"The Hungarian government tries to maintain its 'defender [of national interests]' image (while it continuously lets in asylum seekers and it lets in thousands of foreigners through settlement bonds). We don't believe that the government will change its opinion about migration, minor adjustments are possible though," Bana, who is also the vice president of the right-wing Jobbik party, the second largest force in the Hungarian parliament, said.
According to Bana, the Jobbik party similarly believes that "every country should have the right to defend its borders and to decide how many migrants or asylum seekers they want to let in."
"The main topic of the Hungarian government is migration and the defense of the country for years, so we are sure, they will do anything to defend their opinion," he clarified.
"The most important question is the outcome of the European Parliamentary elections, next year. It seems like that those political forces who are strongly against migration can push forward and this could lead to a change in the European Union's opinion about migration," he noted.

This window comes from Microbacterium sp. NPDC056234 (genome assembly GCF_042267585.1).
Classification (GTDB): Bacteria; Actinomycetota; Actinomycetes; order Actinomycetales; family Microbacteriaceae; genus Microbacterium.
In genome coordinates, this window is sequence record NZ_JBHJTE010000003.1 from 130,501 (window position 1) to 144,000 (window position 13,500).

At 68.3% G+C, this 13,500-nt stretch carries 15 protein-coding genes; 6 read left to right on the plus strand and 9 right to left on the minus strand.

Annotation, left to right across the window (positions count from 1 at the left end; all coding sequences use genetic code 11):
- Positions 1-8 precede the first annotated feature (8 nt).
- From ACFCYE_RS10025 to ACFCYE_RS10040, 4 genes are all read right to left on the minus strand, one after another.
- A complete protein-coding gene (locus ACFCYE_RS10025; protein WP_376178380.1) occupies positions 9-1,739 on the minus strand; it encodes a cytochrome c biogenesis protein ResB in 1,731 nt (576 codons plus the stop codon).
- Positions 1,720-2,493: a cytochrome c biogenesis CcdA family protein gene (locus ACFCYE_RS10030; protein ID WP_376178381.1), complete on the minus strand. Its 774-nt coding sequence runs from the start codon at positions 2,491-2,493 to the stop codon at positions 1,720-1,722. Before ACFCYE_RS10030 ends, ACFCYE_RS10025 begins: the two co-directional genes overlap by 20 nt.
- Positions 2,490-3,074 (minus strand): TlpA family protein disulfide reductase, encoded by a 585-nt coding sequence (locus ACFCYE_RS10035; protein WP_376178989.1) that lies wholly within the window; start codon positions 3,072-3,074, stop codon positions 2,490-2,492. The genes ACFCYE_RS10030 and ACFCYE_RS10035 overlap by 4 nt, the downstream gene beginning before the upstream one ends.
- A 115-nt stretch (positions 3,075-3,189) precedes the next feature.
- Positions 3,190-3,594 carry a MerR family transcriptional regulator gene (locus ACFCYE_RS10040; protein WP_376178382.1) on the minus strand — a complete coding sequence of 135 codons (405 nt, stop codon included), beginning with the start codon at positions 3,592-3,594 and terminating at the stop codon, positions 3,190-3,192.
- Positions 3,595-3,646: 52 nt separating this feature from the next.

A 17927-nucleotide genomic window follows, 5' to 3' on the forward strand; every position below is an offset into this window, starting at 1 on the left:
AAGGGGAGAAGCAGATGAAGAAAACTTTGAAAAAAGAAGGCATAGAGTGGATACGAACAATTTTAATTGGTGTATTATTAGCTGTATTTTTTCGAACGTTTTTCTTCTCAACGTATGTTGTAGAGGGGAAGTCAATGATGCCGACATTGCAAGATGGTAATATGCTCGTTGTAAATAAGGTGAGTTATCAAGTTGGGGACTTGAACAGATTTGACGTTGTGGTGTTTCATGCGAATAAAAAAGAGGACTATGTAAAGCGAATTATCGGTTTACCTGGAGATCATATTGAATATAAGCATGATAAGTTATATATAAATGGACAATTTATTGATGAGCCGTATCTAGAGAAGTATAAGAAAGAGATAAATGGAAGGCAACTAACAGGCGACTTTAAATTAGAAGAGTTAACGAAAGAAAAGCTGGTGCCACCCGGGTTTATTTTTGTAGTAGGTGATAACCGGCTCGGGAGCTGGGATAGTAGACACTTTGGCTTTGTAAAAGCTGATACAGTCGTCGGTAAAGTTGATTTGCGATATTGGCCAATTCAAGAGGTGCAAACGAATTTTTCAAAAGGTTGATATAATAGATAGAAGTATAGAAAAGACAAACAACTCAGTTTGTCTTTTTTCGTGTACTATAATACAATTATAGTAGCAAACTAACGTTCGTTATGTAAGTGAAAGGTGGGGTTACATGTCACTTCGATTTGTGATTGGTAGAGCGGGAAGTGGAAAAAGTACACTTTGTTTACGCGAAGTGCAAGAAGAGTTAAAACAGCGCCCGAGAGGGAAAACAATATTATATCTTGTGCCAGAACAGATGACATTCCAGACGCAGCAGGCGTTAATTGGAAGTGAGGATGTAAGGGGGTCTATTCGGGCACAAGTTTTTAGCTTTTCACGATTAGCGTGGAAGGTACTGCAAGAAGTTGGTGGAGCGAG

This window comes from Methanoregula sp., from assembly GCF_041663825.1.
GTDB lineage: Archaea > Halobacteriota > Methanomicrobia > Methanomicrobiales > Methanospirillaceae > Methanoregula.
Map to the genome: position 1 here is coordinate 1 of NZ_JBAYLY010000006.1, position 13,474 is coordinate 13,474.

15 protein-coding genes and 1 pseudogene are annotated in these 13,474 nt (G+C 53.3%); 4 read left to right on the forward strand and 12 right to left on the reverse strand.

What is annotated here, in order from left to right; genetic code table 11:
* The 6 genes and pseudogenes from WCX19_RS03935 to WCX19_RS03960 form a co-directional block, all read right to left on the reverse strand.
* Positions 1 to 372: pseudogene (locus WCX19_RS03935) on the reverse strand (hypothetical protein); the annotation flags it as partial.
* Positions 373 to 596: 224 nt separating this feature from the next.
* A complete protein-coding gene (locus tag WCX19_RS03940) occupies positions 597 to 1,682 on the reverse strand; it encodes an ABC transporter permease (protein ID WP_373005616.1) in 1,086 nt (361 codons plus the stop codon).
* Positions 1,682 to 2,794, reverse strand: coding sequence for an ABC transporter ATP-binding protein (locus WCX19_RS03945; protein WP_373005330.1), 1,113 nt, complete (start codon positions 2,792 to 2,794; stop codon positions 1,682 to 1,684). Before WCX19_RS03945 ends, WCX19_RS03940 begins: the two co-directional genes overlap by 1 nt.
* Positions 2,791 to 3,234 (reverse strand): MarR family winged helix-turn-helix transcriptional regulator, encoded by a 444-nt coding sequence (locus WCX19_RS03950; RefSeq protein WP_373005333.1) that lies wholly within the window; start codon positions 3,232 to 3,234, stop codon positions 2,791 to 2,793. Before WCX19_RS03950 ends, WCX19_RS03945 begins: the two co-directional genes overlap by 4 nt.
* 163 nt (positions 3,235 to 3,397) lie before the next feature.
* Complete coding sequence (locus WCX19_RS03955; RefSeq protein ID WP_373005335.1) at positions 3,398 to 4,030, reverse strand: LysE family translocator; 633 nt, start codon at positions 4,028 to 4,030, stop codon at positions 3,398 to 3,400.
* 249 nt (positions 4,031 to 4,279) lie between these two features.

The politician added that such a change was highly anticipated by Budapest because it would give Hungary much more freedom of action on the issue.
On July 19, the European Commission referred Budapest to the Court of Justice of the European Union over legislation criminalizing help to undocumented migrants, adopted by Hungary in June, which the commission argued did not comply with EU law.
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Over recent months, Hungary has come under intense criticism due to its new so-called Stop Soros law, which banned non-governmental organizations from providing aid to undocumented migrants. The legislation is part of the policy against EU migration regulations and Hungarian-born US billionaire George Soros, who proposed a plan to address Europe’s refugee crisis and urged the member states to keep their borders open for documented migrants.